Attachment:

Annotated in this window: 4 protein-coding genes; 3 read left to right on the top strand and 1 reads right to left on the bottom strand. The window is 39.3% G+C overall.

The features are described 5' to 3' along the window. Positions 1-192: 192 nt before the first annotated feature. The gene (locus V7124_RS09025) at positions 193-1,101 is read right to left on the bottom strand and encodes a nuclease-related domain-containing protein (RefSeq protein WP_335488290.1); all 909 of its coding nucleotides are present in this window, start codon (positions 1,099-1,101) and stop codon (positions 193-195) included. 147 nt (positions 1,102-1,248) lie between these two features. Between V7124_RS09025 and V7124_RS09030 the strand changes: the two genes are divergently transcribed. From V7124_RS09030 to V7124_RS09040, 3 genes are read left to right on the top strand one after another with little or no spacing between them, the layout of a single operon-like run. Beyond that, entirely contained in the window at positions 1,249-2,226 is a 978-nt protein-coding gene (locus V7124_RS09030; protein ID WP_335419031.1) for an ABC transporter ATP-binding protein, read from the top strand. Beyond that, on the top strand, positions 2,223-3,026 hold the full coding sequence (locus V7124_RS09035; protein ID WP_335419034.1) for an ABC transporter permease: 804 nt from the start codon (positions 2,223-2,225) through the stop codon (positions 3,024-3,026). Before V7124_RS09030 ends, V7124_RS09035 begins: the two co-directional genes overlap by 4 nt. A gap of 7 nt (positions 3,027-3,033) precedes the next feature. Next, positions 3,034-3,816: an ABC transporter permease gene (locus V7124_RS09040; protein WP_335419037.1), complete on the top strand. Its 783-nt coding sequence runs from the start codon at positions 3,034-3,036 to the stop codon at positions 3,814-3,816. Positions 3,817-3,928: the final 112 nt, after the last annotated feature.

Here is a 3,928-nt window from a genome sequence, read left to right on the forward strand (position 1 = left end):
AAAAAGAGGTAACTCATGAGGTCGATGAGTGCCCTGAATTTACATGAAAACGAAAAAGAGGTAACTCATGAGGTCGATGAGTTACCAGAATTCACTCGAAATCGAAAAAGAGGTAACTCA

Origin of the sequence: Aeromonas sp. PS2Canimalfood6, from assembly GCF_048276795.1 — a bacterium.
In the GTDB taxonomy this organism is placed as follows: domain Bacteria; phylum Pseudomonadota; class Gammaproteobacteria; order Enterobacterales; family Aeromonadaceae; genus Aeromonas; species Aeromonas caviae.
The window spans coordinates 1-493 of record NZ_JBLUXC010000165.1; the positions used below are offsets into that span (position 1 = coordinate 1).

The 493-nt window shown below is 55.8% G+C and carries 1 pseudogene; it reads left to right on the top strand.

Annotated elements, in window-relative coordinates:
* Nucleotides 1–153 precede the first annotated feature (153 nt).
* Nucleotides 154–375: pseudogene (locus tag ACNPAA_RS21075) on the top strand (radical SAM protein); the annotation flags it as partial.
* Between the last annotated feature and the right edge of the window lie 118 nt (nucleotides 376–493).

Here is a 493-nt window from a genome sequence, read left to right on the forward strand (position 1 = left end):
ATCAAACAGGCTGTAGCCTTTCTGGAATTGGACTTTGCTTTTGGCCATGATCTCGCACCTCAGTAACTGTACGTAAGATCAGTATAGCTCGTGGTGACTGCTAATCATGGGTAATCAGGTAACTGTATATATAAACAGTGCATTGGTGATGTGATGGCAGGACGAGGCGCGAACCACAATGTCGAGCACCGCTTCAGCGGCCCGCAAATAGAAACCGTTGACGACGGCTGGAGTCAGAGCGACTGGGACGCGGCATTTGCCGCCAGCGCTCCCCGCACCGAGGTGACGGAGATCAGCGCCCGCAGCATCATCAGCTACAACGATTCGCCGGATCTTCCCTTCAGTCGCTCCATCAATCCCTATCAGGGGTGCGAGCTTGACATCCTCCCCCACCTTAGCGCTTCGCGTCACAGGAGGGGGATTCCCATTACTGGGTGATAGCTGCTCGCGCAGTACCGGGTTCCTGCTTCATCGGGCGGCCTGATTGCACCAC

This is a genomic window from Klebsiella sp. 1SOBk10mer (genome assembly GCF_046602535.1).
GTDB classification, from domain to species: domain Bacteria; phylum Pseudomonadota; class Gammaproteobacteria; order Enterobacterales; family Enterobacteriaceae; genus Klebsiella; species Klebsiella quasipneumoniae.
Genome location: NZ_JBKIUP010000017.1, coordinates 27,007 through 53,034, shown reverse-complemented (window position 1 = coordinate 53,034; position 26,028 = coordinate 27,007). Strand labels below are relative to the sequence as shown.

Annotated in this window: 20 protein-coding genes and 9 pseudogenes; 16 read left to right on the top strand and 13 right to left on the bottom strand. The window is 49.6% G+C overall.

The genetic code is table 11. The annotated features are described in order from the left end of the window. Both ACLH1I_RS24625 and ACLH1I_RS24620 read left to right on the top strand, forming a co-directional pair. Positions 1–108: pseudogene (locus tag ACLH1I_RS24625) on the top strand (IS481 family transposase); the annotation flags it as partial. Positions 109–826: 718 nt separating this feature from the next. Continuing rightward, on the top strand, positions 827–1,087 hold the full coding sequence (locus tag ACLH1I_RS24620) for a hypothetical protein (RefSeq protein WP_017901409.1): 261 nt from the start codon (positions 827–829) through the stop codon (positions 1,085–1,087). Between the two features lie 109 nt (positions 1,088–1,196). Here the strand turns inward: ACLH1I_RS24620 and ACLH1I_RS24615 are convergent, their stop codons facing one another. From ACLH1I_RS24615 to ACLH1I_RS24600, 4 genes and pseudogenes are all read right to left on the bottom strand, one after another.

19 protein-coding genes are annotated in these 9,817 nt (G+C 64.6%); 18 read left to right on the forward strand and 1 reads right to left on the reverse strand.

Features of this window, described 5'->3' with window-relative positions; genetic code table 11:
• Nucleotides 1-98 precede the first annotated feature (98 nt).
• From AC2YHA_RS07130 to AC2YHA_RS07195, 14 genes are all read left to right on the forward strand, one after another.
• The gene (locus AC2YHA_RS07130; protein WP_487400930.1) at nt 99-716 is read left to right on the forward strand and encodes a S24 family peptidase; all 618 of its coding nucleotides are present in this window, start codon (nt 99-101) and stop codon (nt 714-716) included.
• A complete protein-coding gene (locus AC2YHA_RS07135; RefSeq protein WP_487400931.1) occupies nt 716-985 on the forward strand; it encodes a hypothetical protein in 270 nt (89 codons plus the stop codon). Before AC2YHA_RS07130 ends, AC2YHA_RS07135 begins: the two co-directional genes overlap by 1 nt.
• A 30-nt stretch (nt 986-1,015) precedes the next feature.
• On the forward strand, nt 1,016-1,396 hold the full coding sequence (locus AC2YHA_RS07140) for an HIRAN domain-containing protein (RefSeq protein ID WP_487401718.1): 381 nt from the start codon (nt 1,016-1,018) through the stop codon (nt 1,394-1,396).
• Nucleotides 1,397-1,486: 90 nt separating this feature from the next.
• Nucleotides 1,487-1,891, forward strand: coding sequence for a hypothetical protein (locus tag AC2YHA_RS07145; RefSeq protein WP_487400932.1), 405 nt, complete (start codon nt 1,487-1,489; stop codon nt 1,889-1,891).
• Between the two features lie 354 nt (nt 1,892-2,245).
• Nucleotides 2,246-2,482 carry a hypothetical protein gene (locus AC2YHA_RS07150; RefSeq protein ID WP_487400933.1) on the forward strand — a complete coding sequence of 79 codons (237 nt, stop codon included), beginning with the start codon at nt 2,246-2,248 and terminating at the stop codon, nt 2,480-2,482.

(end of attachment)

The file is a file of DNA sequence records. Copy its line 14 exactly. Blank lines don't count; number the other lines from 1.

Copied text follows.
ATCAAACAGGCTGTAGCCTTTCTGGAATTGGACTTTGCTTTTGGCCATGATCTCGCACCTCAGTAACTGTACGTAAGATCAGTATAGCTCGTGGTGACTGCTAATCATGGGTAATCAGGTAACTGTATATATAAACAGTGCATTGGTGATGTGATGGCAGGACGAGGCGCGAACCACAATGTCGAGCACCGCTTCAGCGGCCCGCAAATAGAAACCGTTGACGACGGCTGGAGTCAGAGCGACTGGGACGCGGCATTTGCCGCCAGCGCTCCCCGCACCGAGGTGACGGAGATCAGCGCCCGCAGCATCATCAGCTACAACGATTCGCCGGATCTTCCCTTCAGTCGCTCCATCAATCCCTATCAGGGGTGCGAGCTTGACATCCTCCCCCACCTTAGCGCTTCGCGTCACAGGAGGGGGATTCCCATTACTGGGTGATAGCTGCTCGCGCAGTACCGGGTTCCTGCTTCATCGGGCGGCCTGATTGCACCAC